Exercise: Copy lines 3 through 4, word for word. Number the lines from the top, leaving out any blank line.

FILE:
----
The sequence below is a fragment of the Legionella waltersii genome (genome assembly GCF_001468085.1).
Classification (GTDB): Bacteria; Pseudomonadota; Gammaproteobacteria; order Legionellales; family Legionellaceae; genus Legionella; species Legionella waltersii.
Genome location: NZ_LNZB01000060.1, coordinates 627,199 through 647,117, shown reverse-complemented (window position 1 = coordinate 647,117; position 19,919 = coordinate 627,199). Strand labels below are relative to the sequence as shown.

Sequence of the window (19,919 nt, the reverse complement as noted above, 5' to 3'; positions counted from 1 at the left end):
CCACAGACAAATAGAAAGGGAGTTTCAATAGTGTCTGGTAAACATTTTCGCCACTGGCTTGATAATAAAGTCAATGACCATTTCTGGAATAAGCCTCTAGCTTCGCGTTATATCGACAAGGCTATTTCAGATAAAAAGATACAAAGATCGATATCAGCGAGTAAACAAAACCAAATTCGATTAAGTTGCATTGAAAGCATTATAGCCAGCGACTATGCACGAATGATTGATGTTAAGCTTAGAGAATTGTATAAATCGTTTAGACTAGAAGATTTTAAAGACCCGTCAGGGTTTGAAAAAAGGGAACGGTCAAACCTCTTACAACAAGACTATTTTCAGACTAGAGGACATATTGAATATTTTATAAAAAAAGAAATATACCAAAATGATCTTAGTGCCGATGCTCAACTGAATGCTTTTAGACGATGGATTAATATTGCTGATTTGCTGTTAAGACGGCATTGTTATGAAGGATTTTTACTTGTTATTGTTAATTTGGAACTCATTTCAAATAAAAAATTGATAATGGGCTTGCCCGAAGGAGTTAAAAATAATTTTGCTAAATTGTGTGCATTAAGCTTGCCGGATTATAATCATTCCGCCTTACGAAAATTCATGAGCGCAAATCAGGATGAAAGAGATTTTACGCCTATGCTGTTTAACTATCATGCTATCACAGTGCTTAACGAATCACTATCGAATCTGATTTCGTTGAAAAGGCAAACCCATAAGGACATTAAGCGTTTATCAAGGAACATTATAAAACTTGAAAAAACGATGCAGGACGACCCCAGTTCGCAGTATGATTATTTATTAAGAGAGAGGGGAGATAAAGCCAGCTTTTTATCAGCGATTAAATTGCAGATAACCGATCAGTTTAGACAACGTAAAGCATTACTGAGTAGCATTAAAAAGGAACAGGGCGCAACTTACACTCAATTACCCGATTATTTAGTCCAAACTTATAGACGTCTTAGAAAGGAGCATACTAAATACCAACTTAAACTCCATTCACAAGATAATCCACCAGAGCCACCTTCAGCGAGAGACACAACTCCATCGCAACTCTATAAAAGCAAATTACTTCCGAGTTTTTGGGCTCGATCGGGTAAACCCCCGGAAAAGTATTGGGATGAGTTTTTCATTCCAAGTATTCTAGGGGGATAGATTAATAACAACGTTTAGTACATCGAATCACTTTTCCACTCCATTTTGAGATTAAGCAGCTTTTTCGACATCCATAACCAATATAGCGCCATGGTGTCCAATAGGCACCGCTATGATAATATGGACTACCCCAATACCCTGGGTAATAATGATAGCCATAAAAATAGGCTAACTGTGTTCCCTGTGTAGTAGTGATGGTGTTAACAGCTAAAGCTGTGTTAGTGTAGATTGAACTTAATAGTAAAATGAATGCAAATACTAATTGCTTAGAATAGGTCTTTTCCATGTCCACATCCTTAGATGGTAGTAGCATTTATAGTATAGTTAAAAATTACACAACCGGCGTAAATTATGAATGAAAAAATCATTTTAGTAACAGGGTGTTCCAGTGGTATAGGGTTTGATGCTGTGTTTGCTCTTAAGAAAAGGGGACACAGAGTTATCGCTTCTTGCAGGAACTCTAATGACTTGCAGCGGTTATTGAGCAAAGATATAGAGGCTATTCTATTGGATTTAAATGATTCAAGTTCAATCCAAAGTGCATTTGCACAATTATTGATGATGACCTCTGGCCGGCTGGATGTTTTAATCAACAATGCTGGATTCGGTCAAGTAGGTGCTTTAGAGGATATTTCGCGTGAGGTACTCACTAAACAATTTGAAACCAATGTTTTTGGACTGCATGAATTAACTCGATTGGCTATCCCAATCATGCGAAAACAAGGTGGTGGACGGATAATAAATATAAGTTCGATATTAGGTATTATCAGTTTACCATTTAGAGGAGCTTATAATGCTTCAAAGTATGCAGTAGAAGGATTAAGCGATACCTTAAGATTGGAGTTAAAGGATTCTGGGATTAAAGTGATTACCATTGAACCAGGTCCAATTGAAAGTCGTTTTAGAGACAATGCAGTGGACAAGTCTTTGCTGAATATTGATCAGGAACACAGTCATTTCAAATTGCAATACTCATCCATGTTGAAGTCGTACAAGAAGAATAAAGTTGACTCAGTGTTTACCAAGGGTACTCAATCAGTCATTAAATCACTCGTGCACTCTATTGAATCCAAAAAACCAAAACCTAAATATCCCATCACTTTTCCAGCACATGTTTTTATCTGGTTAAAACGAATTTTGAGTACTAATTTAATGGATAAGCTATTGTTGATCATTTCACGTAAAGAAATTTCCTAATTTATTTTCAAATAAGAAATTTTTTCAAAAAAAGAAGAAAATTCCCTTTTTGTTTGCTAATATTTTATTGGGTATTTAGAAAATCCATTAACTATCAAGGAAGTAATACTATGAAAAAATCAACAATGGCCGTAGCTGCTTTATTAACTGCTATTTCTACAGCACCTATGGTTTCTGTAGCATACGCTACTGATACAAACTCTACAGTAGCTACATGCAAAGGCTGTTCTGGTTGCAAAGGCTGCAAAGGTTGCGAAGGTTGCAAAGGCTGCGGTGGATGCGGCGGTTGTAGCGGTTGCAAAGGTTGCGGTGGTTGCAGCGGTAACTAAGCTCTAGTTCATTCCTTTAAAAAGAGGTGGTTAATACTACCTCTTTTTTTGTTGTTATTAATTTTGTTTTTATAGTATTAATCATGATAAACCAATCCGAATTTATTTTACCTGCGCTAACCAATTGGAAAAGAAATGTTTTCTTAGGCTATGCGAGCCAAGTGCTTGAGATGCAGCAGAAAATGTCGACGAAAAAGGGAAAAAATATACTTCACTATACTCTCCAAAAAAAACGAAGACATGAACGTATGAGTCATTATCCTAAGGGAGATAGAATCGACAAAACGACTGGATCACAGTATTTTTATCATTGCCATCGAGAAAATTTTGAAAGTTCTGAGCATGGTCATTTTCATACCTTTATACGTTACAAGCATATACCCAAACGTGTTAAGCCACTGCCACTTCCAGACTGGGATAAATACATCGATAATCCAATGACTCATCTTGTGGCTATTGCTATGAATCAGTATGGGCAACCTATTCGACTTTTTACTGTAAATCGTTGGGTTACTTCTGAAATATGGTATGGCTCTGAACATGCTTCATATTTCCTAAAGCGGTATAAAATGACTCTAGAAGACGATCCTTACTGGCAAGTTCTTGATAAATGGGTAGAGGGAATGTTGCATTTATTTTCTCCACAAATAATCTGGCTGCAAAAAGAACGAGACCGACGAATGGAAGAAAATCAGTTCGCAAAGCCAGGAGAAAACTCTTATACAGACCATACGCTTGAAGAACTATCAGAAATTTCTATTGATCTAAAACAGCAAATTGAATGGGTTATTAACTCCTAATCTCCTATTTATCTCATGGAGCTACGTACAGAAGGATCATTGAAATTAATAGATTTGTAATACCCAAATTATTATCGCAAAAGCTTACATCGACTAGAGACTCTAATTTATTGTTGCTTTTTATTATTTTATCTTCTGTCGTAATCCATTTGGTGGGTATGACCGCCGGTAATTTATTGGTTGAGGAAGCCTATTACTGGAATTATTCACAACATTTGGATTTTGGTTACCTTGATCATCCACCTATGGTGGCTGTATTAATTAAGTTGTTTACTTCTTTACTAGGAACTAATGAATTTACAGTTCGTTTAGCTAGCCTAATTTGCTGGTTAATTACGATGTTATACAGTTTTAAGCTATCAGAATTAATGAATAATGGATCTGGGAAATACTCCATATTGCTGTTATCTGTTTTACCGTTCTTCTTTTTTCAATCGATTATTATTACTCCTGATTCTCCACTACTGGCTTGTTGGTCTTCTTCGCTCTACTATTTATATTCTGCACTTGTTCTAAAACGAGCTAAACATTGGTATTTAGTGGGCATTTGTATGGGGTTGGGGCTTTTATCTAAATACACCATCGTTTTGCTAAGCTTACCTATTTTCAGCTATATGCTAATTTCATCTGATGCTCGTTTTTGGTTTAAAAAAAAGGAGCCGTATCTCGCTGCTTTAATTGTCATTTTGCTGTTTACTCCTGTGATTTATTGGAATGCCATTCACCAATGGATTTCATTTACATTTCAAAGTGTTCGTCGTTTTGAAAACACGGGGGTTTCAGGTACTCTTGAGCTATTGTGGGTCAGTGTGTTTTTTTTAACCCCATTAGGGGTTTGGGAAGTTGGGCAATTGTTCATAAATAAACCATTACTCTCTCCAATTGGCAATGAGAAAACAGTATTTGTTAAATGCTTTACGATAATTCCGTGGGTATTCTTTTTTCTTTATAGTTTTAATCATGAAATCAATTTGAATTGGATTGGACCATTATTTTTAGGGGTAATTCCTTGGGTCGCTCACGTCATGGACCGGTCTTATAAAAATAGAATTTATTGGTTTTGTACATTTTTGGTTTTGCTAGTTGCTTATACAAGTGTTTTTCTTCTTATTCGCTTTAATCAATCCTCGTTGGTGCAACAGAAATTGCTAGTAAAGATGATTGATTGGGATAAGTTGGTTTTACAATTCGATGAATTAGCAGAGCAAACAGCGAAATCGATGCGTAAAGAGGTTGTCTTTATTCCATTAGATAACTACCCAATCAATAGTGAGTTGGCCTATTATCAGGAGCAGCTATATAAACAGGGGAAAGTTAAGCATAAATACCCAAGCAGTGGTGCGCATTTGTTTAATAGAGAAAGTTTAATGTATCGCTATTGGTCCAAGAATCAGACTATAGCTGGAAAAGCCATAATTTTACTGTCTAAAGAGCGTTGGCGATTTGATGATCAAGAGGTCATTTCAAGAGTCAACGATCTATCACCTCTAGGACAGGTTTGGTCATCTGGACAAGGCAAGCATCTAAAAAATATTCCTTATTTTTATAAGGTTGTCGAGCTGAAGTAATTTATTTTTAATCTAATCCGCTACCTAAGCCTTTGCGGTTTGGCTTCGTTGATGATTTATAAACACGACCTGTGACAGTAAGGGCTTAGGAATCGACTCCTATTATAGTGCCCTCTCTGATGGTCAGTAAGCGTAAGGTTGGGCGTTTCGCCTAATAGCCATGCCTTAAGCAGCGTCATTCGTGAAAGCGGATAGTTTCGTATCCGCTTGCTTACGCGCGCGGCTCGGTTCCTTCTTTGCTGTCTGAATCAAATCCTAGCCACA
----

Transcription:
Genome location: NZ_LNZB01000060.1, coordinates 627,199 through 647,117, shown reverse-complemented (window position 1 = coordinate 647,117; position 19,919 = coordinate 627,199). Strand labels below are relative to the sequence as shown.

Sequence of the window (19,919 nt, the reverse complement as noted above, 5' to 3'; positions counted from 1 at the left end):